The team test a sample of cancer tissue from when you were diagnosed. This is to check that chemotherapy is likely to work for you. They also check if the cancer is on the right side or left side of the bowel. This is because sometimes chemotherapy doesn’t work well for cancer on the right side of the bowel. Your doctor can tell you more about this if it applies.
When they have the results, they’ll let you know if you are suitable for this trial or not.
This is a randomised trial. You are put into a group by a computer. Neither you nor your doctor will be able to decide which group you are in. There are 2 treatment groups.
You have 1 of the following:
- surgery (standard treatment)
- some chemotherapy first followed by surgery (new treatment)
2 out of every 3 people have some chemotherapy first followed by surgery. And 1 out of every 3 people have only surgery.
You have surgery to remove the cancer as planned. The team talk to you about what surgery involves and how long you’ll stay in hospital afterwards. It will take about a month or 2 for you to get better. You may or may not have chemotherapy after surgery. This isn’t part of the trial. Your doctor will talk to you about this.
Chemotherapy first followed by surgery (new treatment)
You have chemotherapy for 6 weeks. You have either:
- oxaliplatin, folinic acid and fluorouracil 5FU (OxMdG this is also called FOLFOX) or
- oxaliplatin and capecitabine (OxCap or XELOX)
These are the same chemotherapy drugs that you might have after surgery. Your doctor will talk to you about which of the above they think is the best option for you.
In the FOLFOX group you have treatment in
In the oxaliplatin and capecitabine group you have treatment in 3 week cycles. You have oxaliplatin as a drip into a vein. Capecitabine is a tablet. You take it twice a day, every day. You have 2 cycles of treatment before surgery.
When you finish chemotherapy you have no treatment for 3 to 4 weeks. You then have surgery to remove the cancer. Some people might need to have further treatment after surgery. Your doctor will talk to you about this if they think it is necessary.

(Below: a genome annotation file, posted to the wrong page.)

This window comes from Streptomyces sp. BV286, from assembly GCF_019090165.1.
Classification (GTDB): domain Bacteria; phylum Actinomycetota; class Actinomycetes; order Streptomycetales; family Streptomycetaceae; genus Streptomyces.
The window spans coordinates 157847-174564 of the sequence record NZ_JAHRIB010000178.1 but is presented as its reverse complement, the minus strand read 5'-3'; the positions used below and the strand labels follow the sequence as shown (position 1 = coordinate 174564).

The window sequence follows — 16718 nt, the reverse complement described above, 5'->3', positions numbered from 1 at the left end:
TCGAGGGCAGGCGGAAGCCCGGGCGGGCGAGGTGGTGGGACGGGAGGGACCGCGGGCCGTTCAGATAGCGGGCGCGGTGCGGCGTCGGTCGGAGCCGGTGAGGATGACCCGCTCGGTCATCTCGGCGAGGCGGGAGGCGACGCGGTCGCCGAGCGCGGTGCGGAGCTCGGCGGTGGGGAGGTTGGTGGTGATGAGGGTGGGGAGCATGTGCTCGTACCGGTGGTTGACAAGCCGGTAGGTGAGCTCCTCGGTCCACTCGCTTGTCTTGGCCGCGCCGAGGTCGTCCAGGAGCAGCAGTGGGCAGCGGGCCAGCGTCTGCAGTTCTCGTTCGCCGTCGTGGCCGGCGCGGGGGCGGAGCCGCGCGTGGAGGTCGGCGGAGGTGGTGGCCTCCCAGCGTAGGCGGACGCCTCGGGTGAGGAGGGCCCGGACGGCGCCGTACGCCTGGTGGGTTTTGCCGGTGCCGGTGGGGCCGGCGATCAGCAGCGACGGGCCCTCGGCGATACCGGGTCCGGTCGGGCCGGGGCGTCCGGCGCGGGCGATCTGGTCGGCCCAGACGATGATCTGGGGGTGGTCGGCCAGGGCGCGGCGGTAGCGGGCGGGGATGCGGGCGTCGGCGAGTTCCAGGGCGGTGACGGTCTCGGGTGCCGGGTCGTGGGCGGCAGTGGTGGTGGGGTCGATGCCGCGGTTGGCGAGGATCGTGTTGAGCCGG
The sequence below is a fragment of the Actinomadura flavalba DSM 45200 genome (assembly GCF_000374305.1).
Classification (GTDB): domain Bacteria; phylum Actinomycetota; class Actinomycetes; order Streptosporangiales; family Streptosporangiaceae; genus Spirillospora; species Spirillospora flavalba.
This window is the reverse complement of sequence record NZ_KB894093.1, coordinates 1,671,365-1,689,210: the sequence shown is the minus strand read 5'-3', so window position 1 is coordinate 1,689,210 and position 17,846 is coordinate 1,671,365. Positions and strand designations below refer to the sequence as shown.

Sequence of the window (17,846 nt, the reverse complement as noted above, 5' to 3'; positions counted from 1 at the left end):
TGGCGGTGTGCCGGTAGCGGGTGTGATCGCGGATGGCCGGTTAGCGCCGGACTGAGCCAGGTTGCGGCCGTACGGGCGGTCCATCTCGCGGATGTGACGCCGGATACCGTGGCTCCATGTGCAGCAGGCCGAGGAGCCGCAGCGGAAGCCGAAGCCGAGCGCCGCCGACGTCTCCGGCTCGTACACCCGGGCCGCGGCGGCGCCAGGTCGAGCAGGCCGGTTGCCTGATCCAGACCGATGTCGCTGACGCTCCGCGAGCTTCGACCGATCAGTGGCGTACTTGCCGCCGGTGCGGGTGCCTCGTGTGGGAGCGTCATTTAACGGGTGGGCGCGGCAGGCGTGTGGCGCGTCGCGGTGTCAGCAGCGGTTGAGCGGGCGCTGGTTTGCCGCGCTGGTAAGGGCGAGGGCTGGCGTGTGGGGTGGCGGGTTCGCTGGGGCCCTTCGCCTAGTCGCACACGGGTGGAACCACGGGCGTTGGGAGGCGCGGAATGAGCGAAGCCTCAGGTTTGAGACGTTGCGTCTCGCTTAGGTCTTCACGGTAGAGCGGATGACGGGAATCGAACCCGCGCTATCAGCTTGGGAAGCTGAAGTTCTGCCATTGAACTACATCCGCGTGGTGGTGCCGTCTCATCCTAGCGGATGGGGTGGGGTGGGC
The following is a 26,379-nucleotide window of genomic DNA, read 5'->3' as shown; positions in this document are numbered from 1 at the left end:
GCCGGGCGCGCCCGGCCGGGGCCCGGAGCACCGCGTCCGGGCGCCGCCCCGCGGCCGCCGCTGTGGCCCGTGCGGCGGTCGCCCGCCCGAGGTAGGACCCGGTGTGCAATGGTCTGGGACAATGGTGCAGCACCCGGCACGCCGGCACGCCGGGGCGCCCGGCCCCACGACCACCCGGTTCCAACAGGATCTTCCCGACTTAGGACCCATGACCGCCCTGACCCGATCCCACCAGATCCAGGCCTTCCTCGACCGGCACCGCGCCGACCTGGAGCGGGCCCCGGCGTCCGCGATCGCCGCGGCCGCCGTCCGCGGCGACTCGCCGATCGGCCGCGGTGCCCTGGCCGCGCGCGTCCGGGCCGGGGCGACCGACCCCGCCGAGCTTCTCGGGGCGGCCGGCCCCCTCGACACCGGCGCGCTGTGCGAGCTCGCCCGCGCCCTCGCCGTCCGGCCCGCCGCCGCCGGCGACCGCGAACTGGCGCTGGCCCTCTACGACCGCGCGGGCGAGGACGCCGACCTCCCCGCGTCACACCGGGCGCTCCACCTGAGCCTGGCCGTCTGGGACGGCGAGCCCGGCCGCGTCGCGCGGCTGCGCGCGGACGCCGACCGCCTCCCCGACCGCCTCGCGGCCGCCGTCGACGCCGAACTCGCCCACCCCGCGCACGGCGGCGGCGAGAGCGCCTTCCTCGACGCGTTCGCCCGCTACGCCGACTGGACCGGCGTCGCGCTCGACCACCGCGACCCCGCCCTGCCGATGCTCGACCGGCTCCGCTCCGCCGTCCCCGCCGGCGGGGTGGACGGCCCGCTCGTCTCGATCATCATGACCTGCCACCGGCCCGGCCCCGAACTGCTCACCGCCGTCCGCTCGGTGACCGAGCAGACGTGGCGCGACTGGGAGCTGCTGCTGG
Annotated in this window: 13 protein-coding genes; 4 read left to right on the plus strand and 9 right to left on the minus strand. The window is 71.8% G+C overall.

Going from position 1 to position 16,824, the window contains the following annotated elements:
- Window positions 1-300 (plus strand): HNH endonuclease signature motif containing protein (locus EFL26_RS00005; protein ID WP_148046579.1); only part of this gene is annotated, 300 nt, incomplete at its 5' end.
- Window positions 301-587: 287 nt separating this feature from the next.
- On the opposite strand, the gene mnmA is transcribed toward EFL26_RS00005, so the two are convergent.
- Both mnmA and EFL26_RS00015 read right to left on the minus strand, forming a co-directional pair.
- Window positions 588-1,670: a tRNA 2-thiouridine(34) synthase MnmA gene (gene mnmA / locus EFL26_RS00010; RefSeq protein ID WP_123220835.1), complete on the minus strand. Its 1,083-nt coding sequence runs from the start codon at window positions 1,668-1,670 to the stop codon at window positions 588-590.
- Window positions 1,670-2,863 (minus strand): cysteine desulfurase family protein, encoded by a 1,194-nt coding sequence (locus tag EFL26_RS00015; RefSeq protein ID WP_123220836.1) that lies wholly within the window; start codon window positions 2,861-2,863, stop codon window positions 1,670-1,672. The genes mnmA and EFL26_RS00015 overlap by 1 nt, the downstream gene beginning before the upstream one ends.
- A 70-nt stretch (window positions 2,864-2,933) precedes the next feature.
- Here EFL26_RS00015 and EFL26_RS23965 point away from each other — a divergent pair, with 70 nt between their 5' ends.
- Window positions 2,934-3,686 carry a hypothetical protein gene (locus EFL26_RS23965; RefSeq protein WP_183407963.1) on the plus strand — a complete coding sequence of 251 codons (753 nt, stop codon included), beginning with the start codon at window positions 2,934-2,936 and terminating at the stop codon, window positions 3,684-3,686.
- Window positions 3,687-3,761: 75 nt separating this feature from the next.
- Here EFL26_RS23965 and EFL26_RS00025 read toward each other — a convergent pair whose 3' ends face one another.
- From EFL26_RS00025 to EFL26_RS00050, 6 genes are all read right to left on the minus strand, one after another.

Samples for research
The team ask to collect tissue samples when you have surgery. They also ask to take extra blood samples. Where possible you have these at the same time as your routine blood tests.
They plan to use the samples to:
- look at
genesin bowel cancer cells
- see if it is possible to predict who benefits from having chemotherapy before surgery
- test new ways of monitoring the cancer after surgery
Quality of life
The trial team ask you to fill out a questionnaire:
- before you start treatment
- at set times during treatment
The questionnaire asks about side effects and how you’ve been feeling. This is called a quality of life study.
You see the doctor and have some tests before you can take part. These include:
- blood tests
- CT scan
As part of the trial you have a CT scan:
- 2 to 4 weeks after finishing chemotherapy if you had it
- 3 years after joining the trial
During chemotherapy you see the trial doctor regularly for a check up and blood tests. Everyone has a check up within 12 weeks of having surgery.
When you finish treatment you have routine check ups. These include:
- blood tests every 6 months for 3 years
- a CT scan every year for 3 years
The trial team monitor you during treatment and afterwards. Contact your advice line or tell your doctor or nurse if any side effects are bad or not getting better.
The trial doctor will talk to you about all the possible side effects of treatment. You will have a chance to ask them any questions you may have.
We have more information about:
How to join a clinical trial
Dr Jenny Seligmann
University of Leeds
Yorkshire Cancer Research
University of Birmingham